|Budget Amount *help
¥2,200,000 (Direct Cost : ¥2,200,000)
Fiscal Year 1995 : ¥300,000 (Direct Cost : ¥300,000)
Fiscal Year 1994 : ¥400,000 (Direct Cost : ¥400,000)
Fiscal Year 1993 : ¥1,500,000 (Direct Cost : ¥1,500,000)
Malocclusion and CMD (Craniomandibular Disorder) are occasionaly attributable to abnormal mandibular movement due to premature contact. The results of earlier studies revealed that a periodontal membrane reflection recurred from premature contact which affected the excitability of the masticatory muscle. Thereby revealing a relatively earlier formation of this reflection and its eventual disappearance. Then we examined the effects of the difference in stimulation with the loading pressure on the periodontal membrane.
We studied 14 teeth consisting of bilateral upper and lower first molars, first pre-molars, canines, right upper and lower central incisors in adults who had no particular abnormalities in the teeth arrangement, occlusion and temporomandibular joint. We attempted to clarify the variation in masticatory muscular activities when 1 Kg of stimulation pressure was exerted from three different directions, buccal to lingual, lingual to buccal and to tooth axis for one second. We s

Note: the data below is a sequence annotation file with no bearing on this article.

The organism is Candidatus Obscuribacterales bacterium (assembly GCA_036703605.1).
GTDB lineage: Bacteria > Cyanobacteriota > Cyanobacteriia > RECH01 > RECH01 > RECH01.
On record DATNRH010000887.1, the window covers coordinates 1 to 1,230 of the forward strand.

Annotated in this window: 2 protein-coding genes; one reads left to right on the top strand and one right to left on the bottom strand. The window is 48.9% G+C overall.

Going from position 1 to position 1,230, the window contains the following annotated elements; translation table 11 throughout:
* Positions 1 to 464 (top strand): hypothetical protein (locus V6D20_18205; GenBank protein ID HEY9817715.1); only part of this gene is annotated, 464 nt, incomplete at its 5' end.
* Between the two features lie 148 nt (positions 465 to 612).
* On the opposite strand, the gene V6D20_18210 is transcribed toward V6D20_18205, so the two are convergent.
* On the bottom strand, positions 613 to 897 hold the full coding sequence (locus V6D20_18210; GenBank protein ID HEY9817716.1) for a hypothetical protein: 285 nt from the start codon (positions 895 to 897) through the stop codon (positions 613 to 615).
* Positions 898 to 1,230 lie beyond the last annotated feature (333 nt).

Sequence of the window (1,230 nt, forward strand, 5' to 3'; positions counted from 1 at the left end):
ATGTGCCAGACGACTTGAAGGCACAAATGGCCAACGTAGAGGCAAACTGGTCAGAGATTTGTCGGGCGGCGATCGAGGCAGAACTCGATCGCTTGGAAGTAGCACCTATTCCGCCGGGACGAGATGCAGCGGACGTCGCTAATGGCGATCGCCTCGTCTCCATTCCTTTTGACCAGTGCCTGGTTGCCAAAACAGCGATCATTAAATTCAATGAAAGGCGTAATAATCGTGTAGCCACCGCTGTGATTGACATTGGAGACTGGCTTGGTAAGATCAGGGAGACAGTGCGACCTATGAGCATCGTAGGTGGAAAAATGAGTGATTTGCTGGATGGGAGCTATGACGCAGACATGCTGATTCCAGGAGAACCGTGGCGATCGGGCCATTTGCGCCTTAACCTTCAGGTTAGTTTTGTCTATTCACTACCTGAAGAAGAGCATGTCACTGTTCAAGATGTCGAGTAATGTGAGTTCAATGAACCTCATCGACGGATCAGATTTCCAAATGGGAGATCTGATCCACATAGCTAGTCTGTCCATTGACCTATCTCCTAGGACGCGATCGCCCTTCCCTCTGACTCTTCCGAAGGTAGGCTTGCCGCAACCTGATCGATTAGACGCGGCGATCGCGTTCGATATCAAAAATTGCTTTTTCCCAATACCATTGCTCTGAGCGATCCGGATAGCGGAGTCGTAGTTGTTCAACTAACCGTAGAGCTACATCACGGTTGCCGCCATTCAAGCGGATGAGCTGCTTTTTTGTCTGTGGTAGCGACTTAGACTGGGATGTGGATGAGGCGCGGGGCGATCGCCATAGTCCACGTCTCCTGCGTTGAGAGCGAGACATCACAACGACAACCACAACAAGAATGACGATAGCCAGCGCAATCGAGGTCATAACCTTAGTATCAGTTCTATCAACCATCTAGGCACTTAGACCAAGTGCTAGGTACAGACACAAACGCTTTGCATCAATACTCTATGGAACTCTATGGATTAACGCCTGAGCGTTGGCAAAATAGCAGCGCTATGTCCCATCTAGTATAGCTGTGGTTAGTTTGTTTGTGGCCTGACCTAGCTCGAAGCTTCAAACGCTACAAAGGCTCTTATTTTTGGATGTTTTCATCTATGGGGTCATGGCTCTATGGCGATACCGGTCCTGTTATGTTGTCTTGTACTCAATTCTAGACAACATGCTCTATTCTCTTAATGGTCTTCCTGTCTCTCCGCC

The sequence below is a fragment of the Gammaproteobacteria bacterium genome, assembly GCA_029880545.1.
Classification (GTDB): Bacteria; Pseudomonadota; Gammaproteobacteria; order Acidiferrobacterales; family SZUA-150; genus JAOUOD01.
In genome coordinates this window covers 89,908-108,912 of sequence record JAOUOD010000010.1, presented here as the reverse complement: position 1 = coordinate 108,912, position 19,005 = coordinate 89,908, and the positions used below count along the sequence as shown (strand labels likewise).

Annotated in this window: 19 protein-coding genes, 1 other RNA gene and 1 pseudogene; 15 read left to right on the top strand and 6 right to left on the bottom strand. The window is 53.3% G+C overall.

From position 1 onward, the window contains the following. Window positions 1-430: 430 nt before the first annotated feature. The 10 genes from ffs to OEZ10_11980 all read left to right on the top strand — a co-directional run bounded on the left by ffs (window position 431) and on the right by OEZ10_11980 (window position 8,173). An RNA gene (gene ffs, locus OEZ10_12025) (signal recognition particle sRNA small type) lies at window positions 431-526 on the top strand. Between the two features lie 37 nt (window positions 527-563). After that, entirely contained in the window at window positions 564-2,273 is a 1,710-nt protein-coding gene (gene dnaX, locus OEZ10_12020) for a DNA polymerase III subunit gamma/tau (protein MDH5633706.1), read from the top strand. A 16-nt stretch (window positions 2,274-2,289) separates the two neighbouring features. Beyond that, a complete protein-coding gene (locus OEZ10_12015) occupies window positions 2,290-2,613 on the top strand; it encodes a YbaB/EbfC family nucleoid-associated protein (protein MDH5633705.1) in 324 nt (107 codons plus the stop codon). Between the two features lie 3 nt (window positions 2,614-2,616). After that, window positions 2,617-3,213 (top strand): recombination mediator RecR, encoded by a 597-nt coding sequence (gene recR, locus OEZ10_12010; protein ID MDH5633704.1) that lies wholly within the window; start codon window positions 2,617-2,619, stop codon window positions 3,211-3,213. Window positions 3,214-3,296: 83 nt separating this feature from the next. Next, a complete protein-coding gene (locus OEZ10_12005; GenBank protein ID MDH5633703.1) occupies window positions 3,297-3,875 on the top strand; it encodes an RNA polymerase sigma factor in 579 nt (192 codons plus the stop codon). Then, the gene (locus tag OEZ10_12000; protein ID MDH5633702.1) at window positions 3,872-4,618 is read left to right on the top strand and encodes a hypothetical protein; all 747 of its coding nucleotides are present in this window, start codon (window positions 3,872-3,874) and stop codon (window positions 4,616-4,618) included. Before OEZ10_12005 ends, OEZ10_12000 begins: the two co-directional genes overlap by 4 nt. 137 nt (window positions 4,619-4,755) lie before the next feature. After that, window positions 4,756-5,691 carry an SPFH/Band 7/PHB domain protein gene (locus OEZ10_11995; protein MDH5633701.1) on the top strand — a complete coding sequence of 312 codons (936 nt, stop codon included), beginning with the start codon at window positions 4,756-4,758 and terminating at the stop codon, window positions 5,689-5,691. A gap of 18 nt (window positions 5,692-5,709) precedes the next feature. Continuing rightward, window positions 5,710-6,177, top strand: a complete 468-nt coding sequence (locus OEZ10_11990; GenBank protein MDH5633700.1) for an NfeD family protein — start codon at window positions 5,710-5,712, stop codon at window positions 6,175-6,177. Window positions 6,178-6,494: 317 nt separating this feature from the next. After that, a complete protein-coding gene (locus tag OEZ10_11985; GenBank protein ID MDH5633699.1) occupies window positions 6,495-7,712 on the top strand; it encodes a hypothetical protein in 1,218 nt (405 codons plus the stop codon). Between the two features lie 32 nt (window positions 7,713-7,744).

et 3 different stimulation pressures for muscle activities, these being 5,10 and 15 Kg under clenched conditions.
When stimulation pressure was given to the periodontal membrane at rest, an excitatory electric discharge from the muscle was induced in most cases. However, muscular electric discharge was inhibited when stimulation pressure was added at a 10 Kg clenching force condition. Both induction and inhibition were recognized when the clenching force was 5 Kg. When the clenching force was around 5 Kg it was conceivably a borderline for the excitatory reflection to switch over to an inhibitory reflection. It is considered that this reversal phenomenon adjusts the masticatory movement as follows : subjects would like to bite more strongly at the masticatory muscle is still weaker on mastication, and to inhibit the masticatory muscular excitation reflectively at the masticatory muscle is already strong enough when the stimulation pressure is added to the periodontal membrane.
On the other hand, the direction of stimulation pressure concerning the periodontal membranous reflect showed an inhibitory reflection without causing an excitatory reflection when the stimulation pressure was loaded from the maxillolingual side. On the other hand, it was made clear that an excitatory reflection was recognized in the stimulation pressure from the lingual side when the mandibular teeth were involved, and there was a stimulant direction in the periodontal membrane.
As a result of this study it was suggested the possibility that the information on periodontal membrane by stimulation pressure give variety to the excitability of mastication muscle and then exert a varid influence upon mandibular movement. Less